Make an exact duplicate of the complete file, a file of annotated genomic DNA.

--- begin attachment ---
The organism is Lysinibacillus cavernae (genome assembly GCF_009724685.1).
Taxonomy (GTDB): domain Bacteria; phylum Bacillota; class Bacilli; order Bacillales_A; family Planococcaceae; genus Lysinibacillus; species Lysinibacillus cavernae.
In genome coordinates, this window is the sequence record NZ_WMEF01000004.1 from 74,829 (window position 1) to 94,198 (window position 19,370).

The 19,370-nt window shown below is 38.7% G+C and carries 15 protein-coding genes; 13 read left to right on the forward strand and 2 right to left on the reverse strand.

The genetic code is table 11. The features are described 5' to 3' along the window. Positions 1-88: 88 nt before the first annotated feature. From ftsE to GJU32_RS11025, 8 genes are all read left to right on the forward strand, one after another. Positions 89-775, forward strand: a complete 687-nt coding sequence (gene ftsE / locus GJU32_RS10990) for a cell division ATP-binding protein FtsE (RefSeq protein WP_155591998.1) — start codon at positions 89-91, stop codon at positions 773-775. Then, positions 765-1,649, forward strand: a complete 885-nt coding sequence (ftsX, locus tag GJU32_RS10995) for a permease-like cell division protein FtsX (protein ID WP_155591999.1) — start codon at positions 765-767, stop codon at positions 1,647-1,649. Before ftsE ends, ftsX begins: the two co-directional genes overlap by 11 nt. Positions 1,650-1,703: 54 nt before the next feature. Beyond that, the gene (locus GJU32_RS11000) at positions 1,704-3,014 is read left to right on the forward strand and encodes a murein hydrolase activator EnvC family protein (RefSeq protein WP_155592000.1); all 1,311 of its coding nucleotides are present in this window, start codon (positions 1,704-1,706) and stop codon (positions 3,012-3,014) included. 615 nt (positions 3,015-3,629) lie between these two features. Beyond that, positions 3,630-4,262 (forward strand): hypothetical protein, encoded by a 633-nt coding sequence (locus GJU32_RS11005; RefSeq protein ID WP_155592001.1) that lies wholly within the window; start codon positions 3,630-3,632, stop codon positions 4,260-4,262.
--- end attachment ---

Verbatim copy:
The organism is Lysinibacillus cavernae (genome assembly GCF_009724685.1).
Taxonomy (GTDB): domain Bacteria; phylum Bacillota; class Bacilli; order Bacillales_A; family Planococcaceae; genus Lysinibacillus; species Lysinibacillus cavernae.
In genome coordinates, this window is the sequence record NZ_WMEF01000004.1 from 74,829 (window position 1) to 94,198 (window position 19,370).

The 19,370-nt window shown below is 38.7% G+C and carries 15 protein-coding genes; 13 read left to right on the forward strand and 2 right to left on the reverse strand.

The genetic code is table 11. The features are described 5' to 3' along the window. Positions 1-88: 88 nt before the first annotated feature. From ftsE to GJU32_RS11025, 8 genes are all read left to right on the forward strand, one after another. Positions 89-775, forward strand: a complete 687-nt coding sequence (gene ftsE / locus GJU32_RS10990) for a cell division ATP-binding protein FtsE (RefSeq protein WP_155591998.1) — start codon at positions 89-91, stop codon at positions 773-775. Then, positions 765-1,649, forward strand: a complete 885-nt coding sequence (ftsX, locus tag GJU32_RS10995) for a permease-like cell division protein FtsX (protein ID WP_155591999.1) — start codon at positions 765-767, stop codon at positions 1,647-1,649. Before ftsE ends, ftsX begins: the two co-directional genes overlap by 11 nt. Positions 1,650-1,703: 54 nt before the next feature. Beyond that, the gene (locus GJU32_RS11000) at positions 1,704-3,014 is read left to right on the forward strand and encodes a murein hydrolase activator EnvC family protein (RefSeq protein WP_155592000.1); all 1,311 of its coding nucleotides are present in this window, start codon (positions 1,704-1,706) and stop codon (positions 3,012-3,014) included. 615 nt (positions 3,015-3,629) lie between these two features. Beyond that, positions 3,630-4,262 (forward strand): hypothetical protein, encoded by a 633-nt coding sequence (locus GJU32_RS11005; RefSeq protein ID WP_155592001.1) that lies wholly within the window; start codon positions 3,630-3,632, stop codon positions 4,260-4,262.